As for actually fighting them, many of the boss battle employ some pretty clever ideas. Some work, and some don't -- I found Countershade an absolute joy to fight, while someone had the bright idea of making Pyrogen's cues audio-based (which clashes with the near-constant voiceovers from the doctors), and Cryo is the bane of my existence. Even watching how others took her on, it just never seemed to work for me. Her weakness is supposed to be Pyro's weapon, but I ended up taking her out last by spamming Brandish's maybe-slightly-overpowered swords against her instead.
If nothing else, that at least speaks well of the versatility of the weapons in the game, so that seems like as good a segue as any into...
Like Mega Man (you were expecting to hear that a lot, right?) and the Robot Masters, Beck is able to acquire special weapons from the Mighty Numbers he defeats. Unlike Dr. Light's creations, however, Beck seems to take a cue from the digital Blue Bomber of Mega Man Battle Network by changing his entire form to meet the needs of his new abilities.
All told, this degree of change is pretty neat, and as you can see in the case of his Seismic transformation in the lower-right, allows for a greater degree of variance when he gains a new weapon as well.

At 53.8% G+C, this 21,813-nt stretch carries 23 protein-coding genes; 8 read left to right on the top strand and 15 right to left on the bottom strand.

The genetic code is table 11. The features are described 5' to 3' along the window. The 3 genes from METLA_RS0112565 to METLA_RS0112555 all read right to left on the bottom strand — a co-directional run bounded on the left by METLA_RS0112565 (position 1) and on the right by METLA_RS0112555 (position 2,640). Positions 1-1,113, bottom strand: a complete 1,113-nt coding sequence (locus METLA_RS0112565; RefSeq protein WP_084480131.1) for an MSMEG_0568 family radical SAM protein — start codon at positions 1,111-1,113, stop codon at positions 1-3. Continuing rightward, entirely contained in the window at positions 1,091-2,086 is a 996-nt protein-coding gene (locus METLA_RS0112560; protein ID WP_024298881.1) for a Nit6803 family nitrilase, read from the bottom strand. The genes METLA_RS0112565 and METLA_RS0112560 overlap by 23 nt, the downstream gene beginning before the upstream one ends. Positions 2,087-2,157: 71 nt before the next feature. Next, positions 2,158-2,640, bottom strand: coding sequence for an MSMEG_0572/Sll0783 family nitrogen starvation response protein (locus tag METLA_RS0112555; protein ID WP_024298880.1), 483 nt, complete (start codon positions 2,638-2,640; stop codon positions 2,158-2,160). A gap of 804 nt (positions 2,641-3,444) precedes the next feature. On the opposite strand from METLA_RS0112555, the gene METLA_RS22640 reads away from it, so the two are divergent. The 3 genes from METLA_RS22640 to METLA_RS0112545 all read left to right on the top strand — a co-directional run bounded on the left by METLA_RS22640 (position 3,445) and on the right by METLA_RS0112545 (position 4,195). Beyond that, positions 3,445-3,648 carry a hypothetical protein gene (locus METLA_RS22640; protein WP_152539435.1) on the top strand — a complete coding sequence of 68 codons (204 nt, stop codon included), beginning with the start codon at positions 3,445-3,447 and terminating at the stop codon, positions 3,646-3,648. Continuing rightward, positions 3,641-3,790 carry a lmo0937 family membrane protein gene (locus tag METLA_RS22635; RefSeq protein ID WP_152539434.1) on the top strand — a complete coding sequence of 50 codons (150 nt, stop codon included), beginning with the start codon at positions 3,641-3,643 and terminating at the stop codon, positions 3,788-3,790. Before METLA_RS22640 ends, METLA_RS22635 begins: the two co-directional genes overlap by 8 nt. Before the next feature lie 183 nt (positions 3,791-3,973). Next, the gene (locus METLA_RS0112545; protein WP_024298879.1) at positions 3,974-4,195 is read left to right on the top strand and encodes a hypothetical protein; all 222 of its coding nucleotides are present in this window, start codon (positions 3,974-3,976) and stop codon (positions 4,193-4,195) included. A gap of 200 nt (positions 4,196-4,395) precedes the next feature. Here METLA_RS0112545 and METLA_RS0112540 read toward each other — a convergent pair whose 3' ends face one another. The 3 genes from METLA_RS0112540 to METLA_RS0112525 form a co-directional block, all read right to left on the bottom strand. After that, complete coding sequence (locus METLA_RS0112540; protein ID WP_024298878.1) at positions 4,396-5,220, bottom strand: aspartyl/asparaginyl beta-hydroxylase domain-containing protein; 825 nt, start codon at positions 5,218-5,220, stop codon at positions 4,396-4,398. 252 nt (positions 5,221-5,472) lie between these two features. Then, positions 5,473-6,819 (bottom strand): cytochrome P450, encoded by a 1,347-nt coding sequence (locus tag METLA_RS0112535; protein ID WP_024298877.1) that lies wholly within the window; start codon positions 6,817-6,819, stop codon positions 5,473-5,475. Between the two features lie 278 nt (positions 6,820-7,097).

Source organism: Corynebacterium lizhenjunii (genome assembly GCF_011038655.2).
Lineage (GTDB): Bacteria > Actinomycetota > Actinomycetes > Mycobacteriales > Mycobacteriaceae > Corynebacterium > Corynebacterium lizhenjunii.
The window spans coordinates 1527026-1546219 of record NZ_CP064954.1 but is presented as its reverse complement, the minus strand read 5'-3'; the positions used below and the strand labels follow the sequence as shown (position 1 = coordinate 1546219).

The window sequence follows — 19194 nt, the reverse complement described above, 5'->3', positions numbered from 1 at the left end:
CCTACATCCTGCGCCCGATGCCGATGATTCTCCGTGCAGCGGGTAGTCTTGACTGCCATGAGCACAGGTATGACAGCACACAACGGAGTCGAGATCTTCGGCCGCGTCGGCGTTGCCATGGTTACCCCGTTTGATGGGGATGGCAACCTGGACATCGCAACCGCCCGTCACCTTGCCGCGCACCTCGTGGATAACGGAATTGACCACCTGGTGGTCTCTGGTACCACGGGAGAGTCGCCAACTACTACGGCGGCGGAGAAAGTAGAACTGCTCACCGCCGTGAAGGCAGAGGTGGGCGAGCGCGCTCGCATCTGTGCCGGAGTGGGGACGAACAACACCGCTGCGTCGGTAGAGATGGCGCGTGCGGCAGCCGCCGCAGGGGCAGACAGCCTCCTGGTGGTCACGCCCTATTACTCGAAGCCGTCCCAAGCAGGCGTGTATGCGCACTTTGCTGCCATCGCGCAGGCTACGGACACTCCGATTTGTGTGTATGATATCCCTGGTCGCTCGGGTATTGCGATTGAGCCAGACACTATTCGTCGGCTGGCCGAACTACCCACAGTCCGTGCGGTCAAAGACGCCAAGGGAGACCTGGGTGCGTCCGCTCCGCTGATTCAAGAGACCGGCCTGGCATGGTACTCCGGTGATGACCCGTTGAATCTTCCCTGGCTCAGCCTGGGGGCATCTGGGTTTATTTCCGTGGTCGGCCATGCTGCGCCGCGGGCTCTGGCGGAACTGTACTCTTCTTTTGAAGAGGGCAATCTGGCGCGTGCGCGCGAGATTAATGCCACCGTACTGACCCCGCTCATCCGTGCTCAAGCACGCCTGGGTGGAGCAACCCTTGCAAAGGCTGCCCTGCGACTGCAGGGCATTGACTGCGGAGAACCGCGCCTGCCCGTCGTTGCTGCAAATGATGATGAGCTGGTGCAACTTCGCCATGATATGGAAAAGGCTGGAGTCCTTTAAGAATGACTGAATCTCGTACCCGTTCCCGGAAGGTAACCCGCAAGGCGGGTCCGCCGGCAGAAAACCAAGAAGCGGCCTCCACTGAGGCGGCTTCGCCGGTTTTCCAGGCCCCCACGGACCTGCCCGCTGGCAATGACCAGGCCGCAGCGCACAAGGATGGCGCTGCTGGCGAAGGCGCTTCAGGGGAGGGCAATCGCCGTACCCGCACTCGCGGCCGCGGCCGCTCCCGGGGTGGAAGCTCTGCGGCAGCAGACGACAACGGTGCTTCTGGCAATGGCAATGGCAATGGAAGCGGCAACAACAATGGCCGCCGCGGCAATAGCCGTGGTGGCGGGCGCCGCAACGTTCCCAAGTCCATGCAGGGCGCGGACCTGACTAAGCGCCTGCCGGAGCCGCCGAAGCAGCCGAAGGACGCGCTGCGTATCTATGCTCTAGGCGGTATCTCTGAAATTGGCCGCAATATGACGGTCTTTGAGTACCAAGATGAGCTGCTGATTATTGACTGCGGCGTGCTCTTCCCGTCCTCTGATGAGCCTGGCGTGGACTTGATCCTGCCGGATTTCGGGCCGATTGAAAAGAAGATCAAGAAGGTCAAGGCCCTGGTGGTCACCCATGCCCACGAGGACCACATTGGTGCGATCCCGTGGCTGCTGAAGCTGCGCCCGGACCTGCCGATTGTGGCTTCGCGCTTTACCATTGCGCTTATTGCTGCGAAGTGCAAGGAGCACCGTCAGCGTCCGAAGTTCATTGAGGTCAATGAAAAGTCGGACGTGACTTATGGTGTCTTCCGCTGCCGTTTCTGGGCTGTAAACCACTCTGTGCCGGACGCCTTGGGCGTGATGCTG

Further setting his use of this ability apart from his predecessor is the fact that his weapon energy is nigh-unlimited. That is, there is a weapons energy gauge, but you don't have to worry about grinding foes for specific items, as it refills gradually on its own. Use them somewhat moderately, and you might never run out.
Most if not all are fun to use, even the caterpillar treads, which have Beck race along the ground and slam into enemies. My personal favorite was Countershade's sniper gun, which can ricochet off of walls and enemies, homing in on whatever is closest. It quickly became my default weapon, as it typically sets enemies up for absorption pretty well, too.
As is typical, not every weapon is great, but at least they tend to have various uses, and you'll likely need to use them in those various ways to get through the game -- which is better than those special weapons in Mega Man games which are there just because they needed a round number eight to fill things out with. Assuming we ever get a sequel, we'll see how long they're able to keep that up, though.
One problem with the special weapons is equipping them, though. Unlike Mega Man, you get no sub-screen here -- it's always done in real-time, using the LB/L1 and LT/L2 shoulder buttons to cycle through the selection before confirming. It kind of sucks when you want to just pause and look at what you have before deciding on a course of action, nor is it quite as intuitive as just tapping the L and R buttons in Mega Man X to cycle through. On the bright side, you can set some buttons up for instant changes to selected weapons of your choice, so that's pretty handy.